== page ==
'Top Houston Women in Technology' honoree at UH


Professor Susan Hardin recognized for contributions in bionano technology

Susan Hardin (left), a 2004 recipient of the "Top Houston Women in Technology" award, instructs a student on her research.

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HOUSTON, March 26, 2004 Susan H. Hardin, an associate professor of biology and biochemistry at the University of Houston, has been chosen one of Houston's top women in technology. Hardin will be recognized with a group of her peers at a gala June 12 when she receives one of the "Top Houston Women in Technology" awards for 2004.

Susan Hardin (right), associate professor of biology and biochemistry at the University of Houston, works with a student in her research lab.

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This year's awards mark the 25th anniversary of the Association for Women in Computing (AWC), a national organization dedicated to helping women advance and achieve leadership roles in the technical disciplines of computing, business, industry, science, education and government. The 22 honorees of 2004 represent an array of leaders in Houston, from the corporate sector to non-profits and academic institutions, each having demonstrated significant accomplishments in her career and acting as a positive role model for women.

Hardin received her bachelor's degree in biology from Penn State University in 1982 and her doctorate in molecular, cellular and developmental biology from Indiana University in 1987. Her postdoctoral work at Brandeis University helped launched her career. Joining the UH faculty in 1995, Hardin's research interests are in the areas of molecular genetics and biotechnology, especially with respect to the mechanisms of enzymatic DNA synthesis and DNA replication.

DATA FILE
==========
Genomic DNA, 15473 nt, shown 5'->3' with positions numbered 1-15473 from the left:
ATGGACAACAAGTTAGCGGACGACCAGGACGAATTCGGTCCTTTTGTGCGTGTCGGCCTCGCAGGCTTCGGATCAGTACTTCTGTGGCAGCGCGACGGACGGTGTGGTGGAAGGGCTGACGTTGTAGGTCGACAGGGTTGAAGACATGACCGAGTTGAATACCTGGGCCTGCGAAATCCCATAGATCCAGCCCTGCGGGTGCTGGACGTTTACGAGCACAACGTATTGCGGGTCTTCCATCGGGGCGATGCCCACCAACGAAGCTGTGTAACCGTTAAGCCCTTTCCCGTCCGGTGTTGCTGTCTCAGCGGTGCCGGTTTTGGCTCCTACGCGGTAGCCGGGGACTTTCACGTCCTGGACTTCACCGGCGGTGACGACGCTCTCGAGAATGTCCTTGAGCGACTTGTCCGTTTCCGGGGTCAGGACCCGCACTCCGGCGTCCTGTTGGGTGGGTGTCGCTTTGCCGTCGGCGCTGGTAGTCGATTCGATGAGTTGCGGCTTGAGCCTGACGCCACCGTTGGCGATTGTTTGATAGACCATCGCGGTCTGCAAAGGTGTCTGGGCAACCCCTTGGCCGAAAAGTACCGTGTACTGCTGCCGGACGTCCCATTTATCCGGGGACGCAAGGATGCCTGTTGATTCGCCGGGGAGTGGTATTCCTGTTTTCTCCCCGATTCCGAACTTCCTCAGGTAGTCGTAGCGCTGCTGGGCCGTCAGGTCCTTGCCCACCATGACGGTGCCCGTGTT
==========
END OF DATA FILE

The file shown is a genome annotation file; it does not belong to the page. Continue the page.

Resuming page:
Hardin also is president and CEO of VisiGen Biotechnologies Inc., one of Houston's leading-edge BioNano Technology companies, co-founding it with four other UH professors. Her work is enabling new platform technologies to revolutionize biomolecular sequencing. This research has led to the development of a new technology for direct molecular sensing that can be used to sequence an entire genome the genetic code in a person's DNA in less than 24 hours at a reasonable cost, thereby enabling personalized medicine.

"Dr. Hardin's contributions are a prime example of UH's commitment to biomedical research," said John Bear, dean of UH's College of Natural Sciences and Mathematics. "The technologies she and her colleagues are developing may soon offer physicians a quicker, more thorough way to assess genetically linked risk factors for such things as diseases and adverse drug reactions."

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